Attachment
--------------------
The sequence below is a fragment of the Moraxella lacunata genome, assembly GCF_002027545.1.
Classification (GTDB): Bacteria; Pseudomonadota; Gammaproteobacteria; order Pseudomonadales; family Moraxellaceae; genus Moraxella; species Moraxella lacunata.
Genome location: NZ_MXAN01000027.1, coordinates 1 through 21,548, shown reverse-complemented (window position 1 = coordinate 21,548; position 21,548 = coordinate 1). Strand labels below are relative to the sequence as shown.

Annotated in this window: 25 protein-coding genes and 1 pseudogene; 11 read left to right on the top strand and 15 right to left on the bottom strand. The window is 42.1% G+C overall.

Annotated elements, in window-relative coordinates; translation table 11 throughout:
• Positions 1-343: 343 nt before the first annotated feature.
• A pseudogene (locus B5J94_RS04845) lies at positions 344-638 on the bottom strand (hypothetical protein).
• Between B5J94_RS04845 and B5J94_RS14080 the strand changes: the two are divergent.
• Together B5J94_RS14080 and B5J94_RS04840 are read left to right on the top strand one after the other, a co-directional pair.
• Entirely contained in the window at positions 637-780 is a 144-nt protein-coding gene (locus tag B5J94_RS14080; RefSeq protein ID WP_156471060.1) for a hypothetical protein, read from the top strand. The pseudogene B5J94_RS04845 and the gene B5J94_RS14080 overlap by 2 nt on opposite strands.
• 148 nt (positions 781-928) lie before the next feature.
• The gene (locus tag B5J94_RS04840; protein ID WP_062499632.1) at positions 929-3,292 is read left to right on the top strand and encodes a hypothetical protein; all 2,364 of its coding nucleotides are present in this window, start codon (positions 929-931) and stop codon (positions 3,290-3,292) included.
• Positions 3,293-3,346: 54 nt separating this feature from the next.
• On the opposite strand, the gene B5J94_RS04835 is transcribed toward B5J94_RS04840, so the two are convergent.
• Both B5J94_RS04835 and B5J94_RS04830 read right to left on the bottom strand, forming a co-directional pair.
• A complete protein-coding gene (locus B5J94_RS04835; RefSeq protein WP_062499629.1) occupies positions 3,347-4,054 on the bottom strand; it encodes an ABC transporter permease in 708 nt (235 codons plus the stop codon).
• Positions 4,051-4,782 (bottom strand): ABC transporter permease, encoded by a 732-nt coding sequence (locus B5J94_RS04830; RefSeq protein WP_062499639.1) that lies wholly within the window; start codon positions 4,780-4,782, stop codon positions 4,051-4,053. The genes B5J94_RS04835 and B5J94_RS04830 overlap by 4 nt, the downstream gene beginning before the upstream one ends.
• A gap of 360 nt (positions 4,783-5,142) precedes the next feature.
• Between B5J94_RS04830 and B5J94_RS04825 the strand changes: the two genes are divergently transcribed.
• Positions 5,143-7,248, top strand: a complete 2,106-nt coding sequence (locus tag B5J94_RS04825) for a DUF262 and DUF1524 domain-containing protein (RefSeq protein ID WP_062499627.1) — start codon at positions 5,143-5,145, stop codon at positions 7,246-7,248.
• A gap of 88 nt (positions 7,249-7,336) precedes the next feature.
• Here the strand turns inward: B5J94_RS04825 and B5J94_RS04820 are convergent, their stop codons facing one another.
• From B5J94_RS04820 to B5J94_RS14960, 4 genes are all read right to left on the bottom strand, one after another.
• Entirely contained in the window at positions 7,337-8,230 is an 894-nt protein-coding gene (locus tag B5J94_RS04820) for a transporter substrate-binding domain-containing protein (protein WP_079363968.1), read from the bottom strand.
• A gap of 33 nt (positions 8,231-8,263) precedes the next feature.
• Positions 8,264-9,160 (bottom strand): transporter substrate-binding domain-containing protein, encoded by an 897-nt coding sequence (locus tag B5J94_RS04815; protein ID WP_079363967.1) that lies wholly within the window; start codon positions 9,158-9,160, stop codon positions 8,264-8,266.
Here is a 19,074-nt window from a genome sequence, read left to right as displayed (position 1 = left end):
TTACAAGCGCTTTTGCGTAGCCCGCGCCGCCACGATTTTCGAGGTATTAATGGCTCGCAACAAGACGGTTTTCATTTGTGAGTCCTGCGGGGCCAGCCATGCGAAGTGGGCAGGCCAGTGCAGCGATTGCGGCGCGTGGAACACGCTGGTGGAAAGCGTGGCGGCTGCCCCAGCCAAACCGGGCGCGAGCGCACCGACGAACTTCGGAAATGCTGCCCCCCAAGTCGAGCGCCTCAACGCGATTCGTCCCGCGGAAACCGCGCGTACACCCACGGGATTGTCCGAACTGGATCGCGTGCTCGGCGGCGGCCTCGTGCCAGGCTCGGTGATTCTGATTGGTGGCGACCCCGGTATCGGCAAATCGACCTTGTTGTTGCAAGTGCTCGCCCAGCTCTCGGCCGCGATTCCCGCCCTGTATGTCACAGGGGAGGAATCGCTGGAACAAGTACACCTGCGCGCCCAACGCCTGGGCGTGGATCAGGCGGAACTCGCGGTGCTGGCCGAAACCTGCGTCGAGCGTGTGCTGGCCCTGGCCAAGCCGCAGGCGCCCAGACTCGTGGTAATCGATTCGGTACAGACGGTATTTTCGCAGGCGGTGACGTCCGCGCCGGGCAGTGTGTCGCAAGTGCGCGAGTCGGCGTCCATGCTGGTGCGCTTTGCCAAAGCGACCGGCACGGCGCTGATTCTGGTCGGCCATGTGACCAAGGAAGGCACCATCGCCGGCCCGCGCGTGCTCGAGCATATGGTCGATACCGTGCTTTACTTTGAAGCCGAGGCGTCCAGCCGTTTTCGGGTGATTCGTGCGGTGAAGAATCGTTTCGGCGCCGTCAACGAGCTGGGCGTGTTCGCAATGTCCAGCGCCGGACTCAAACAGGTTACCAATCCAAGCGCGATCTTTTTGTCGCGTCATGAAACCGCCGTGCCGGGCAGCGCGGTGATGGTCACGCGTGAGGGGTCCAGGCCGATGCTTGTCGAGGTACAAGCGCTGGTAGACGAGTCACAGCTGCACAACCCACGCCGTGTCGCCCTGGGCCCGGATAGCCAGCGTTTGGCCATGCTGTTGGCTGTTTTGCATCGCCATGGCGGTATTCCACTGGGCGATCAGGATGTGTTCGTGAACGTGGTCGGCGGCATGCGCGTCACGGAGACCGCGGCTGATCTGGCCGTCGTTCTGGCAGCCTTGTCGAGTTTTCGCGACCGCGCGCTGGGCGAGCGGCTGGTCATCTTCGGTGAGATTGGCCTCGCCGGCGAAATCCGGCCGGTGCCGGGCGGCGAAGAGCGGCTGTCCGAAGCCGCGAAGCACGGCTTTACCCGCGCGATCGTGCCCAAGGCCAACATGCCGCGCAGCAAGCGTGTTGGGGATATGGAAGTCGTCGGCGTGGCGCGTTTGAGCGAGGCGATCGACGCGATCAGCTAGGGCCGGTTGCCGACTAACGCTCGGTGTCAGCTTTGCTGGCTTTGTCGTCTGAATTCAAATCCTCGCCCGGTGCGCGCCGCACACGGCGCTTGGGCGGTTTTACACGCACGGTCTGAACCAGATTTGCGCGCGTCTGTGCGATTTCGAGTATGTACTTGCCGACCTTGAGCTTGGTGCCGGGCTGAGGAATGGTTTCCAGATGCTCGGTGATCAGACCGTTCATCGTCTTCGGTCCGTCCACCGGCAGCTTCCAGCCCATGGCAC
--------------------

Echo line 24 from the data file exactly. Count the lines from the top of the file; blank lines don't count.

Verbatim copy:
• Entirely contained in the window at positions 7,337-8,230 is an 894-nt protein-coding gene (locus tag B5J94_RS04820) for a transporter substrate-binding domain-containing protein (protein WP_079363968.1), read from the bottom strand.